Methamphetamine ringleaders jailed

Decades of jail time has been handed out to gang members at the centre of a methamphetamine ring based in the Manawatu, Whanganui and Horowhenua areas.

In the High Court at Wellington today, ringleader Craig Wayne Matthews, 38, was sentenced to 11 years and eight months' jail.

A former Tribesmen member who switched to the Rebels, Matthews also forfeited more than $250,000 cash, 10 motor vehicles and five motorcycles, including three Harley Davidsons.

Matthews, a father of three, pleaded guilty to three charges of supplying methamphetamine and two charges of manufacturing the drug.

Justice Ronald Young said the operation had a turnover of about $700,000 in less than 12 months, involving up to 1.6 kilograms of methamphetamine.

Herre van Niekerken, 39, a father of eight, was sentenced to nine years and six months' jail. Van Niekerken accepted that property valued at about $30,000 should be forfeited, including a gold Pandora bracelet valued at $9237 that he bought for his partner. Van Niekerken also loses a Harley Davidson he bought as a wreck and rebuilt.

He had pleaded guilty to conspiring to supply methamphetamine and supplying the drug.

Van Niekerken's gang involvement had originally been with the Nomads, then the Tribesmen and finally the Rebels.

In a neighbouring courtroom Jeremy "Jed" Shane Horne, 41, was jailed for 10 years and four months.

He was found guilty last month of two charges of possession of methamphetamine, and one each of manufacture of methamphetamine, possessing materials used in manufacturing and possessing precursor substances.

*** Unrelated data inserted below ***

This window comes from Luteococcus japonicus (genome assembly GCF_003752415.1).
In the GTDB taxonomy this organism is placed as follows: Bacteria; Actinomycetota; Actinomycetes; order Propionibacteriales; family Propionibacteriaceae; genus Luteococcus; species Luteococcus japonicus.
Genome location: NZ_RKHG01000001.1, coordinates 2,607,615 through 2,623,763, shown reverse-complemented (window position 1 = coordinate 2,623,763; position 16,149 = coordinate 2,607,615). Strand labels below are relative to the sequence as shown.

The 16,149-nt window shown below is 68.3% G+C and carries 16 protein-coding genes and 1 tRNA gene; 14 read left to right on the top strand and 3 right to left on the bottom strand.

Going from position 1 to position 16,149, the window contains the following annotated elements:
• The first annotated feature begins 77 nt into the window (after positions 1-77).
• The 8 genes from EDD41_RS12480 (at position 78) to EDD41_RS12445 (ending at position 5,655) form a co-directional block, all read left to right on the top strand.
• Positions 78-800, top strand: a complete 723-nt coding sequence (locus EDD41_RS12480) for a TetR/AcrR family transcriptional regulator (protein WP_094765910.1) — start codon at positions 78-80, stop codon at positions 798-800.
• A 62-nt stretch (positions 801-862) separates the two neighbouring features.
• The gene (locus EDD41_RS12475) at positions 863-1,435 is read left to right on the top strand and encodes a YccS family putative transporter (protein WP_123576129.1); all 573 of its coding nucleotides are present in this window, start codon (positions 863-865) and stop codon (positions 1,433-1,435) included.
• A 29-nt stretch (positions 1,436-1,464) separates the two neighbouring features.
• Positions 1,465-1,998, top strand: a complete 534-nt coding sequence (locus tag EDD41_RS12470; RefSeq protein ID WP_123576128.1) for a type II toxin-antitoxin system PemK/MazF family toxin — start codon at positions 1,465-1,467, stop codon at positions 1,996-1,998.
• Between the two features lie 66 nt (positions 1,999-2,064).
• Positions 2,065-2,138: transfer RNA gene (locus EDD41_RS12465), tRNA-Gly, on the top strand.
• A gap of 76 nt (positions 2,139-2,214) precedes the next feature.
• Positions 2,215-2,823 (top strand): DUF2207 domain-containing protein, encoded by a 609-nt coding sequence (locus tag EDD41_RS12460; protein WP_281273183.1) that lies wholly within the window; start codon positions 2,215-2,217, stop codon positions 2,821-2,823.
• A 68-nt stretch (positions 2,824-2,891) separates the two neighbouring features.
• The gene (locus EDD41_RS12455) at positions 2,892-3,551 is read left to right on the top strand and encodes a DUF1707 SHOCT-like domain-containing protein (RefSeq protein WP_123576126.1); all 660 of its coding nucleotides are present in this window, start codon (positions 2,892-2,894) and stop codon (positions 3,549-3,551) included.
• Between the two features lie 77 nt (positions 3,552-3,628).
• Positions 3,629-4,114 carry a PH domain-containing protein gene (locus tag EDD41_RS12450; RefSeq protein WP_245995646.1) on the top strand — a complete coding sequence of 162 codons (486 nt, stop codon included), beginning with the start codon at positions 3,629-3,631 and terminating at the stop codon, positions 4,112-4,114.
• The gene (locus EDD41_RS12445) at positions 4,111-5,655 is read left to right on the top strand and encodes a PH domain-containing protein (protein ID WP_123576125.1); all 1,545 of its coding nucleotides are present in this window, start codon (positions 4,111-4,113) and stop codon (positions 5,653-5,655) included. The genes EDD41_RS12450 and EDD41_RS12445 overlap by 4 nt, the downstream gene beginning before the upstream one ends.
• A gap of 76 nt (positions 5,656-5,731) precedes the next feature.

Justice Joe Williams said Horne's involvement in the ring was smaller than Matthews'.

Family members sobbed in the public gallery as the judge indicated a starting point of 10 years - the lowest he was able to go.

"This stuff is poison and you know it because I bet you know people whose lives are ruined by it,'' the judge said.

But he also acknowledged Horne was a ''strong family man'' who had done good things for the Murupara community.

Horne's lawyer Peter Coles said Horne had ''revered'' his older brother and stepped into his role in the Tribesmen gang after his death.

His cousin, Anthony Makete Te Moni, 42, was sentenced to six months' community detention plus 160 hours' community work.

A car that had been in his control had been used as a clan-lab. Te Moni had driven Horne around in exchange for methamphetamine for personal use and petrol money.

The judge accepted this did not amount to "commerciality".

The Dominion Post